“I park at Boy Scout Campground and ride a bike up the remainder of the road with skis strapped to my pack,” he says. “Then skin up Dry Lake Fork to the bottom of the couloirs. Boot up the chutes then skin the summit ridge to the top. After skiing the couloirs,” he adds, “it's rad to sun yourself on the rocks in the basin while safely watching avalanches pour off the summit cliffs in the afternoon heat.”

Still, Desert Peak isn’t the only objective you should add to your tick list in the Stansburys. Mletschnig says, “A bit further south in the range, upper East Hickman Canyon and Bear Fork provide a staggering expanse of bowls and sub-ridges, which can be linked together for a multitude of high-value runs. The area sees a fair amount of sun come late winter,” he adds, “so plan accordingly.” East Hickman Canyon, and other access points in the Stansburys, also contain dirt roads, he points out. Therefore, it’s important to expect no winter maintenance and to use a snowmobile or 4WD vehicle depending on snow cover.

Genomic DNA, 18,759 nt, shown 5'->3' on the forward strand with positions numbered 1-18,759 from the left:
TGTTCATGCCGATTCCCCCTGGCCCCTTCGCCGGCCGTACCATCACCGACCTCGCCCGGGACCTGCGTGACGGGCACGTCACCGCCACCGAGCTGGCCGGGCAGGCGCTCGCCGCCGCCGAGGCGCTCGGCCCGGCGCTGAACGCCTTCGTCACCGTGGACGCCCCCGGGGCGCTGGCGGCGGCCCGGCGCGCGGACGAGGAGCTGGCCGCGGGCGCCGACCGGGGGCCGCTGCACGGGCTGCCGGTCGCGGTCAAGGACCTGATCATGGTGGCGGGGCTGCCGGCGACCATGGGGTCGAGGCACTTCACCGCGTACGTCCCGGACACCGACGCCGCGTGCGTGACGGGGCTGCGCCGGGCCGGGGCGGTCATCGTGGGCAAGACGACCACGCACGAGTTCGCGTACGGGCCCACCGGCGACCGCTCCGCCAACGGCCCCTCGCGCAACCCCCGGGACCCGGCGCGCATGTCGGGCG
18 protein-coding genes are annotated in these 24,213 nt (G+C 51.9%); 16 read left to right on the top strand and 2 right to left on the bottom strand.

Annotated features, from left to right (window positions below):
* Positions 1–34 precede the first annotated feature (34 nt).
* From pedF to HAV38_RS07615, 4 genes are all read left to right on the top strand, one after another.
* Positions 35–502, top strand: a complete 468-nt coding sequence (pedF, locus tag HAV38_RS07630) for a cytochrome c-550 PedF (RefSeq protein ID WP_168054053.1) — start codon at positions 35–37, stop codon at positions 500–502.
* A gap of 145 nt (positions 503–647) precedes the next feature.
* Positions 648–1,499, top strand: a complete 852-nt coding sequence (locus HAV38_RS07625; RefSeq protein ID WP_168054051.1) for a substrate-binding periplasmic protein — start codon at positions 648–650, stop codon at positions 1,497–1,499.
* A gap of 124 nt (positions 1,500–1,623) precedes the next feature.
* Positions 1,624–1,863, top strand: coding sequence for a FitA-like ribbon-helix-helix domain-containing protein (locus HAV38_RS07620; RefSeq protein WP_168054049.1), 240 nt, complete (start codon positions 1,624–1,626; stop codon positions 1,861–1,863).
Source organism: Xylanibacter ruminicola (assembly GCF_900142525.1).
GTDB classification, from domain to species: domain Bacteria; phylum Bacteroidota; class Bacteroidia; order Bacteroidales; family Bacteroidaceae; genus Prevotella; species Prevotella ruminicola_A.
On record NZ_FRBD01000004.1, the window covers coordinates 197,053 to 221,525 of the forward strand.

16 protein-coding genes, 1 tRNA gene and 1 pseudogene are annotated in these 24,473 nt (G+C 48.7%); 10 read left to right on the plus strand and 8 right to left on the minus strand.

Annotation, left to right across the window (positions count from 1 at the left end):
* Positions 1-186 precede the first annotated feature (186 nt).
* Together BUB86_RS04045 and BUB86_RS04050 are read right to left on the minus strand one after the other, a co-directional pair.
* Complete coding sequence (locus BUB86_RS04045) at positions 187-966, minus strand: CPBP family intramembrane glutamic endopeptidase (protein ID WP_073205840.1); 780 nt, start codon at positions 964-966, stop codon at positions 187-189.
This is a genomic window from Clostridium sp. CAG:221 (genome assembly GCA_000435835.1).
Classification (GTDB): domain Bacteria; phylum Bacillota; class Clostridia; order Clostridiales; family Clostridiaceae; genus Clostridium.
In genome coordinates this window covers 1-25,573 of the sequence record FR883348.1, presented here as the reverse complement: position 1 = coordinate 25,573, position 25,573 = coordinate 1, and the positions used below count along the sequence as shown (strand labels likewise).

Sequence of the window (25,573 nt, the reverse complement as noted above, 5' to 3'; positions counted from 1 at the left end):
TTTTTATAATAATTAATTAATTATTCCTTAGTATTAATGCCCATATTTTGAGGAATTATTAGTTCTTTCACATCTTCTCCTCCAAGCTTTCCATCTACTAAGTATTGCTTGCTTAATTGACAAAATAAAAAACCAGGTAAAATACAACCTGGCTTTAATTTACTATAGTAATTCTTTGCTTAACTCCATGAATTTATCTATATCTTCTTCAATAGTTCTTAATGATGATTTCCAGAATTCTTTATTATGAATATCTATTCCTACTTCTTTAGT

Sleds bring you to remote places pretty readily, Mletschnig says, which is great for skiing, but it’s not great if something happens to the machine. To prevent getting stuck, he says, “Be prepared to be out longer than anticipated, or to potentially walk longer than expected to get out.” Before you start going out on sled-access tours, he says it’s necessary to have at least a basic knowledge of how sleds work. This knowledge, he says, will keep a preventable or easy-to-fix issue from sinking your entire day. Ideally, he recommends, try to travel with two sleds in event that you experience mechanical issues. Refrain from getting too rad on the sled, he adds, because the harder you ride the more likely you are to get stuck. Instead, he suggests sticking to road grades and meadows and avoiding pinning your sled’s throttle.

This article is by MacKenzie Ryan from utahadvjournal.com.